Former Grateful Dead members have spawned such groups as Further, The Rhythm Devils and New Riders of the Purple Sage, but the most radically exploratory ensemble to emerge from this psychedelic-infused gene pool is the keyboardist duo Dose Hermanos.
Dose Hermanos jump-starts this year’s 10-day Festival of New American Music at CSUS during its gala concert Friday, Nov. 6, along with Caballito Negro (flutist Tessa Brickman and percussionist-Sac State alumnus Terry Longshore) and baritone-Sac State alumnus Eugene Villanueva. Dose Hermanos also performs in its concert Sunday, Nov. 8. The festival, known as FeNAM, continues in venues across Sacramento through Sunday, Nov. 15.
“We try to mix it up,” said festival co-director Stephen Blumberg, “and represent many different styles, ensembles, composers, soloists. It’s mostly contemporary classical music, but that is pretty hard to define. We usually have some jazz and some unclassifiable (artists) like Dose Hermanos. Those guys are former members of the Grateful Dead but (they’re) classically trained pianists and composers, so their influences run the full gamut from avant garde, jazz, rock, the whole thing.”
Tom (T.C.) Constanten and Bob Bralove have improvised together for nearly 20 years. Constanten performed with the Dead from 1968-70 and studied under avant-garde composer Karlheinz Stockhausen. Bralove worked sound design for Stevie Wonder and wore multiple Dead hats from 1987-1995 as sound technician, writer, producer and MIDI effects wizard for the Dead’s live Drums and Space segments.
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Constanten lives in Charlotte, N.C., and Bralove in San Francisco. A recent conference call was just as sportive as their double-entendre band moniker. Topics ranged from Alka Seltzer bubbles to Richard Strauss’ opera “Ariadne auf Naxos” and the philosophy of Japanese tea ceremony master Sen no Rikyu. And the duo talked about an integrated “dose” of sound and physical gestures across the keyboards that transcends specific notes and rhythm, and manifests a satellite-level of consciousness.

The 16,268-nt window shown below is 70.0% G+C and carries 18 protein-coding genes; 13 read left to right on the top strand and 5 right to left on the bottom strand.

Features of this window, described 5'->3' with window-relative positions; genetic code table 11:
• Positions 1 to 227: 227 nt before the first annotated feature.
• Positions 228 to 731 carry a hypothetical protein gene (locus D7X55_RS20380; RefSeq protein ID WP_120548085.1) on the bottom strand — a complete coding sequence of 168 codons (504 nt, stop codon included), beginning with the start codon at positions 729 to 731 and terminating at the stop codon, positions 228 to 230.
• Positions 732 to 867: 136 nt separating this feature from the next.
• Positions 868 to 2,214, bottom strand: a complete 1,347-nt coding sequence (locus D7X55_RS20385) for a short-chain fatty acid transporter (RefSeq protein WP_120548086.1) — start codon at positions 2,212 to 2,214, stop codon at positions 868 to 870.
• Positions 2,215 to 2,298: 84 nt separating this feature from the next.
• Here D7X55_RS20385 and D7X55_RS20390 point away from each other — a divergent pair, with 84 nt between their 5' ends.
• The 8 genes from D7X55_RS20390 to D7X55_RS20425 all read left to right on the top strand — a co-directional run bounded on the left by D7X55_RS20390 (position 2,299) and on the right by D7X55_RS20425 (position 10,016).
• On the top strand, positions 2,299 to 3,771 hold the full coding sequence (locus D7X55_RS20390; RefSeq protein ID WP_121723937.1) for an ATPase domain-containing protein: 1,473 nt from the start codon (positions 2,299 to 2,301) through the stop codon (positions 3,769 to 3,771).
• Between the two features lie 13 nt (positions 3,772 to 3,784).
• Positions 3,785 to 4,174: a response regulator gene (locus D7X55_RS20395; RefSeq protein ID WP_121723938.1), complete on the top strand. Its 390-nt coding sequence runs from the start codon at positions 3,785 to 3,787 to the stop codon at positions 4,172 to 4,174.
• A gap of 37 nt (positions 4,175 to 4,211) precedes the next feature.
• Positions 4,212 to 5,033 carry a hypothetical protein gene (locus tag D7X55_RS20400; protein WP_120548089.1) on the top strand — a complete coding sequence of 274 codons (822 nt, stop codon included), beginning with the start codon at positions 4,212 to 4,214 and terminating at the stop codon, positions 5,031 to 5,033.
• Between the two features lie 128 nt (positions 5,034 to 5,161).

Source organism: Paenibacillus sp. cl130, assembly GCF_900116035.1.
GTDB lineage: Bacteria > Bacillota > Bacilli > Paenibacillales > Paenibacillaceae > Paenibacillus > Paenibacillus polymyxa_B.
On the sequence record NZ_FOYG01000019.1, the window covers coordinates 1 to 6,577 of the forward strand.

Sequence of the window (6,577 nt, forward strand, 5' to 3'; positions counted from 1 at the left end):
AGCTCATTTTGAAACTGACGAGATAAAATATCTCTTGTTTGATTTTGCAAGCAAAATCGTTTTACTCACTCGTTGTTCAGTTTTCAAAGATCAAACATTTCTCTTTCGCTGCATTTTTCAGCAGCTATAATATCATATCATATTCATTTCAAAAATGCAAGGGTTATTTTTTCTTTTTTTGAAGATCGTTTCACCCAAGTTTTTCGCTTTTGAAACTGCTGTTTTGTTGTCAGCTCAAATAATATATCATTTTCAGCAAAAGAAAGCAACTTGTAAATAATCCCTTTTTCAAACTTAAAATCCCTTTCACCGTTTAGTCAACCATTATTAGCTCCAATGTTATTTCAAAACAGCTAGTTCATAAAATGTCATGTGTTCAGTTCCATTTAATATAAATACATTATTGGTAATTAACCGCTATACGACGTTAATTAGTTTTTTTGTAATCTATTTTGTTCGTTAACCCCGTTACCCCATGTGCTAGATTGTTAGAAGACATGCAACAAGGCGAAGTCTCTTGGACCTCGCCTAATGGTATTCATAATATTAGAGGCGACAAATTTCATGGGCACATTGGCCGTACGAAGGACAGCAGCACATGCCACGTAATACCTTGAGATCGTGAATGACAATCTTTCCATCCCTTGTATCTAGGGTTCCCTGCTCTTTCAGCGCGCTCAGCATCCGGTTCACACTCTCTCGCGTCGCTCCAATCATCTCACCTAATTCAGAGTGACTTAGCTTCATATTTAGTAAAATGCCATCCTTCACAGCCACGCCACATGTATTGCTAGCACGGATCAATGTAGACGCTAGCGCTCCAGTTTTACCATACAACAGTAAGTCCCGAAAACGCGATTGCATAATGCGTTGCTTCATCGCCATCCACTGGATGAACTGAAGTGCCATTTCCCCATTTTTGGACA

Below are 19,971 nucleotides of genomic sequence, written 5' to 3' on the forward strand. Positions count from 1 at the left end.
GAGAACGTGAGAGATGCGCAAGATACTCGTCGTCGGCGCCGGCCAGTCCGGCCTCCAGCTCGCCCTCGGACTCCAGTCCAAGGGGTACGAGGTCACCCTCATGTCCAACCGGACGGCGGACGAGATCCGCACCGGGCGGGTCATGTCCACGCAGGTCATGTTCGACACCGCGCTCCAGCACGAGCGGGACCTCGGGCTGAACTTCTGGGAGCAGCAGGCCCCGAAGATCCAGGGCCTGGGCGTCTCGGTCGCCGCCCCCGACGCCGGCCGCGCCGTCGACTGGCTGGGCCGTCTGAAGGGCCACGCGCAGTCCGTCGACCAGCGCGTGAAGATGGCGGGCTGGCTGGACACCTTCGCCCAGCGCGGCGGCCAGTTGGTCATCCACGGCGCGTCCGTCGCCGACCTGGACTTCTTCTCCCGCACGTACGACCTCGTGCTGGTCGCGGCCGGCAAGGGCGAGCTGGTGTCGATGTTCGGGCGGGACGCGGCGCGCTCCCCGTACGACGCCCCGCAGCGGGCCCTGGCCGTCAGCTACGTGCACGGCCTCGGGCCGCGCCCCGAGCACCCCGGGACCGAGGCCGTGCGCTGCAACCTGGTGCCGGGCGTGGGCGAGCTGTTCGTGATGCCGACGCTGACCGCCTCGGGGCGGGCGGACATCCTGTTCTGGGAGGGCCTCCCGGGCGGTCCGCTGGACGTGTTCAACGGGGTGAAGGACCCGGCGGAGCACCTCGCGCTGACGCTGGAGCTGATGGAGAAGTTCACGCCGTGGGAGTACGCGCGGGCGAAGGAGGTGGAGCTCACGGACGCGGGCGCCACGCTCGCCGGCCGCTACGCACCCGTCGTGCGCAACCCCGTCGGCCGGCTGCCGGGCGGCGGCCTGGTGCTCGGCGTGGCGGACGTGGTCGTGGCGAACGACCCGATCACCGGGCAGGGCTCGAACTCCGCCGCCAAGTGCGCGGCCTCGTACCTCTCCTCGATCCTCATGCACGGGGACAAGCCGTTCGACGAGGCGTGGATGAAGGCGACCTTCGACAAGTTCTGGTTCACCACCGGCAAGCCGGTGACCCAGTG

Bralove played with guitarist Henry Kaiser in 1995 in the band Second Sight, and Kaiser suggested Constanten also sit in. “When we got together, sparks flew,” said Bralove. “That was the initial connection. We were both at (Jerry) Garcia’s funeral, which was an incredibly sad event. Tom looked at me at one point and said, ‘You now how to get through this, don’t you? ‘And I said no, not really. And he said: ‘Play. You play through this.’ So I called him up, and we started playing.”
The pair has since been touring and recording, and their appearance here will embrace the same sonic freedom, conversations, humor, arguments and controlled chaos of their 2014 first fully acoustic piano album, “Batique.”
They asked that their acoustic pianos face each other. “I know that when I look up and see a twinkle in Tom’s eye,” said Brahove, “it’s total permission: ‘Go anywhere you want. I am with you.’ I think he feels the same way.”
“I would hasten to agree,” said Constanten. “We are coherent but not congruent. We have a lot of overlapping musical experience but in some ways have our own path we’ve explored, and that opens up a new dimension. It could be something that I don’t see the sense of right away, but I go anyway because I know I will.”
“We are open to any influences,” said Bralove. “That’s one of the things that for me is a great influence from the Grateful Dead. In an evening you might have a country song, a Nigerian rhythm, rock ’n’ roll, and all kinds of ballads, but you could go all over the world and be influenced by all sorts of things. Jerry (Garcia) or Phil (Lesh) might quote some classical piece. So I think we took that approach too. There’s no value judgment about what could influence you. It might be a commercial. It might be funny. Or it could be grand opera. Or doo-wop energy. It’s all grist for the mill.”
One time backstage, the duo came up with the title “Stravinsky Plays Sesame Street” and then went out and followed the concept where it went. Sometimes they ask the audience to provide a title.
At the gala they will perform “Cross Currents,” which Blumberg composed for them. The two use the same score but progress at their own pace so that they are intentionally out of sync, ebbing and flowing like the currents in a river.
“I wanted to write something that leaves a lot of room for them to play more freely,” said Blumberg, “and thought they would probably improvise beyond that. I’m waiting to see what they do to it.”
In other words, expect the unexpected.
Festival of New American Music
What: Contemporary classical music and beyond in a variety of styles and ensembles
When: Nov. 6-15, various times; gala kickoff performance 8 p.m. Friday, Nov. 6; for detailed lineup: www.csus.edu/music/fenam/schedule.htm
Where: Venues are spread among the CSU Sacramento campus, Crocker Art Museum, McClatchy and Rio Americano high schools, Natomas Charter School and Sacramento City College; evening concerts will be live-streamed.
Cost: Free concerts, but there may be charges for museum admission and parking
Information: www.csus.edu/music/fenam/; 916-278-5191